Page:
Connect with us


Oilers get one final shot at solving Maple Leafs on Sportsnet –



You can split hairs on close games, lucky goals, whatever. Here are the only numbers that matter when it comes to the matchup between the Edmonton Oilers and the Toronto Maple Leafs:


That’s is the Leafs’ record against Edmonton this season, nearly as dominant as the Oilers’ 7-0 mark against the Ottawa Senators. And Edmonton has one last shot — Monday in Toronto — at not allowing the Maple Leafs to take a five-game winning streak over Edmonton into any playoff series they may face down the road.

“Yes, it’s a huge game,” admitted Oilers winger Kailer Yamamoto. “Getting these two points is huge. We need to figure out how to win against this team.”

Toronto beat the Oilers soundly three straight games in Edmonton (4-0, 3-0, 6-1), beat them 4-3 and 4-2 before that, and have only lost once in regulation to Edmonton, a 3-1 Oilers win in their first meeting of the season. On Saturday the Leafs got three lucky breaks to win 4-3 in overtime, but a win is a win.

They don’t ask who got the breaks. They ask who got the two points.

“I didn’t think we played well enough… that we deserved breaks,” said Oilers head coach Dave Tippett. “I’m a big believer that you get the breaks that you deserve, and we just didn’t do enough in the game.”

Any time you lead a team by two with seven minutes to play, it’s not all a disaster. Still, a bad seven minutes can make you forget a good 53 minutes — especially when it is against a team that appears to have Edmonton’s number.

“We shot ourselves in the foot a little bit. And it was a game that we had the opportunity to close out,” Darnell Nurse said. “We have a lot of confidence playing with the lead in the third. We need to keep that confidence.”

What is it about Toronto?

“They’ve played well. Every time we play them it seems like they bring their ‘A’ game, or close to their ‘A’ game,” he said.

Is avoiding a five-game losing streak to Toronto top of mind tonight? Do the Oilers need to clear this slate before playoff time?

Nurse was coy with his answer:

“We’re confident against any team we play against.”

Scratches and Selections

Here is how the Oilers will line up Monday, with Mike Smith playing goal and Kyle Turris drawing in as the second-line centre.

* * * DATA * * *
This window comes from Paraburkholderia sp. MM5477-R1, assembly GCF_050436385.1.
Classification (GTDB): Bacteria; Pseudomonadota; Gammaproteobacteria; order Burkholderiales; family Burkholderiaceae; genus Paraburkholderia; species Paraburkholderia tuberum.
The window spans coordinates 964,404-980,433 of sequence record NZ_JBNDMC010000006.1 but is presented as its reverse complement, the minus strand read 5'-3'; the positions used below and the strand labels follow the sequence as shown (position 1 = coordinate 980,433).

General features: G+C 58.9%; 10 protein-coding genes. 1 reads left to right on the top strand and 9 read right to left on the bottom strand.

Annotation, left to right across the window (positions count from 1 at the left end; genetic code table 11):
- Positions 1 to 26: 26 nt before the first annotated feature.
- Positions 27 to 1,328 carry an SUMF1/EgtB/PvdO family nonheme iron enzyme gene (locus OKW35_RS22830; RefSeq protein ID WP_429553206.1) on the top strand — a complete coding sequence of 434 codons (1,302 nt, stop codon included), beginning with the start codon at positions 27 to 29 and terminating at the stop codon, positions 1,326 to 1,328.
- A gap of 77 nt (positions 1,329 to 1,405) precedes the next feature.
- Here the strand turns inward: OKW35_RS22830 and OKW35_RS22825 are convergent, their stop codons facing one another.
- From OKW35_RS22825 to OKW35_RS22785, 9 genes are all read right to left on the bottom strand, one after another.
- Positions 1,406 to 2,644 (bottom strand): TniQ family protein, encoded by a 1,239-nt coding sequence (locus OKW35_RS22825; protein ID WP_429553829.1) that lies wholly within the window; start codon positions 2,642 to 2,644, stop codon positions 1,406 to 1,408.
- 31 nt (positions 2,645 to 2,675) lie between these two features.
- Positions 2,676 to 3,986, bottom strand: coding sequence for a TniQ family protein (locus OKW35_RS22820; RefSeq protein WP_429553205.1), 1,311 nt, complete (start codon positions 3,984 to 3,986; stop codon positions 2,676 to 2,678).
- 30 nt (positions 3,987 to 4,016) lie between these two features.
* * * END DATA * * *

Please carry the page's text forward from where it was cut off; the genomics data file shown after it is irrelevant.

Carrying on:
Draisaitl, McDavid, Puljujarvi
Nugent-Hopkins, Turris, Yamamoto
Ennis, Haas, Kassian
Shore, Khaira, Archibald

Nurse, Barrie
Lagesson, Larsson
K. Russell, Bear


In eight games versus the Leafs this season, McDavid (10 points) and Draisaitl (nine) have carried the Oilers forwards in scoring. They have 19 points between them, while the rest of Edmonton’s forwards have combined for 12.

“Draisaitl and McDavid made some great plays to keep us around it, but we’re going to have to be a lot better,” said Tippett. “Connor’s line generated most of our chances (on Saturday).”

One corollary of putting No. 29 and No. 97 on the same line is that Ryan Nugent-Hopkins goes back to being a second line centre. The fact that he has just 11 even strength points this season in 35 games is a major concern when considering whether to re-up the pending UFA for a number in the $6 million range.

Nugent-Hopkins gets bumped back to left wing Monday while Turris, who has been entirely ineffective after signing with Edmonton as a free agent, gets a huge opportunity at 2C. There’s a spot there for the taking, and Turris will be licking his chops.

Here is how the Leafs will line up. Most notably, Michael Hutchinson gets the start with Jack Campbell coming up injured.

Hyman, Matthews, Marner
Galchenyuk, Tavares, Nylander
Thornton, Kerfoot, Spezza
Mikheyev, Engvall, Simmonds

Rielly, Brodie
Muzzin, Holl
Dermott, Bogosian


Shuffling the Deck

The Oilers got their schedule sorted out over the weekend, after missing three games in Montreal when the Canadiens were shut down under COVID-19 protocol by the NHL. It starts with an extra game Tuesday night in Montreal, when Edmonton was supposed to be opening a three-day break at home.

And now Edmonton’s season will end with two games during the buffer week the NHL saved for exactly this purpose, on May 10 and 11 at Montreal.

“The League dictates things, and you’ve got to go along with it,” Tippett said. “Nobody expected that to happen last week, it happened, so now you’ve got to deal with it. Those two games at the end of the year, it does give us an extra flight down there…

“It’s just the way it played out. You’ve just got to embrace it.”

Although the Oilers got an unexpected back-to-back out of the deal, remember that they had a back-to-back scheduled before the postponements which never happened. Also, their scheduled home games against the Habs on April 19 and 20 are now spaced apart — April 19 and 21.

The Oilers do play their last five games of the year on the road now, however, with the possibility of stretching that to a seven-game road trip if they were to open the playoffs away from home.

Let’s block ads! (Why?)

Source link

Continue Reading


Coyotes trade Oliver Ekman-Larsson, Conor Garland to Canucks – Arizona Sports



Oliver Ekman-Larsson #23 of the Arizona Coyotes during the NHL game against the Montreal Canadiens at Gila River Arena on October 30, 2019 in Glendale, Arizona. The Canadiens defeated the Coyotes 4-1. (Photo by Christian Petersen/Getty Images)